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Simon Lenoir, Founder and CEO of Rezdy Online Booking Software
About Simon Lenoir

Simon has over 15 years’ experience as an IT professional. He also has extensive experience in the travel industry from being an around-the-world traveller and managing a dive centre in Southeast Asia for over 3 years. Simon is now dedicated to providing the best online booking solution for tours and activities operators; he is the brains behind Rezdy.Outside office hours Simon is a true activity addict – mountain biking, sailing, swimming, beach volleyball – just to name a few. But most of all he loves diving in Australian waters.

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Tap Into The Solo Travel Market: A Guide for Tour Operators

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Thanks to technology, travelers are more comfortable traveling solo than they have ever been before.

Let’s take a closer look at the solo travel market, and how tour operators can tap into it.

What defines a solo traveler?

Tourism Intelligence defines a solo traveler as a person traveling alone, unaccompanied by another member of the same household.

But it’s more complex than that. The University of St. Gallen in Switzerland identified 4 solo travel categories:

It’s important to note that not all solo travelers are single – some have partners who are too busy working or don’t enjoy same style of holiday.

What do solo travelers look like?

There are several trends that are apparent in solo travel.

Age differences

Single-solo and single-group travelers are typically older women, while collective-solo and collective-group travelers are typically younger men.

Travel Weekly reports that:

It seems that because they have the most time and money to spare, older travelers are the ones that traveling alone more often.

Gender differences

The Solo Travel Report by Booking.com found that more women between 25 and 45 in the US, UK, Canada, Australia, and Germany, are comfortable with the idea of solo travel.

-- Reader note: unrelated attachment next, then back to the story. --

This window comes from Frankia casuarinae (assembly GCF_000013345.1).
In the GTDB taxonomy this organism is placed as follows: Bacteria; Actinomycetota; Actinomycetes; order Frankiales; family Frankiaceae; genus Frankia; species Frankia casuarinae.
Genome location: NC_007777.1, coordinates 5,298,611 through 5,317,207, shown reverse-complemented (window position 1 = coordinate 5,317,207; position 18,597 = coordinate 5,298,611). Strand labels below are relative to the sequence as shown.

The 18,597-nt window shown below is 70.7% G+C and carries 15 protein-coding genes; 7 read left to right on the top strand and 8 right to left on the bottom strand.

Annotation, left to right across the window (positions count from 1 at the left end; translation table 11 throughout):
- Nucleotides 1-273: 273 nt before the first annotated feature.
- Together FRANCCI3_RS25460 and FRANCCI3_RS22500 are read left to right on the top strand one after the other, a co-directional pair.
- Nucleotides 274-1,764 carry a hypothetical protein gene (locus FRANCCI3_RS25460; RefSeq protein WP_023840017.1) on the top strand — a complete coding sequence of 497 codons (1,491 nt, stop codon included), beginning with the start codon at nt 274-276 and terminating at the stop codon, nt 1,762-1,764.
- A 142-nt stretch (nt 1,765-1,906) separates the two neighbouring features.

American women…

Australian women…

The ability to stay constantly connected is cited as the reason for such an upsurge in women traveling solo. In fact, 58% said that social media made them feel safer, and 49% of women said it enables them to better explore their destination and discover places that are off the beaten track.

Knowing these kinds of demographics is the key to selling your tours to them.

What do solo travelers want?

According to Travel Market Report, the demand from solo travelers is highest for programs that are adventure-oriented or that feature exotic destinations.

The single-group traveler look for sightseeing tours, while the collective-group traveler are more interested in events & sports vacations.

And because they tend to stay at hotels (instead of with friends and family, or at vacation homes), tour operators should make sure to approach surrounding hotels and establish a partnership with them (or at least their concierges).

Since they are coming from overseas, possibly from countries where they don’t speak your language, they are more likely to be booking through travel agents.

You should make it easy for your agents to book them in. Can you take payments and send notifications with a few quick clicks?

If not, use an automated booking system like Rezdy to keep everyone on the same page.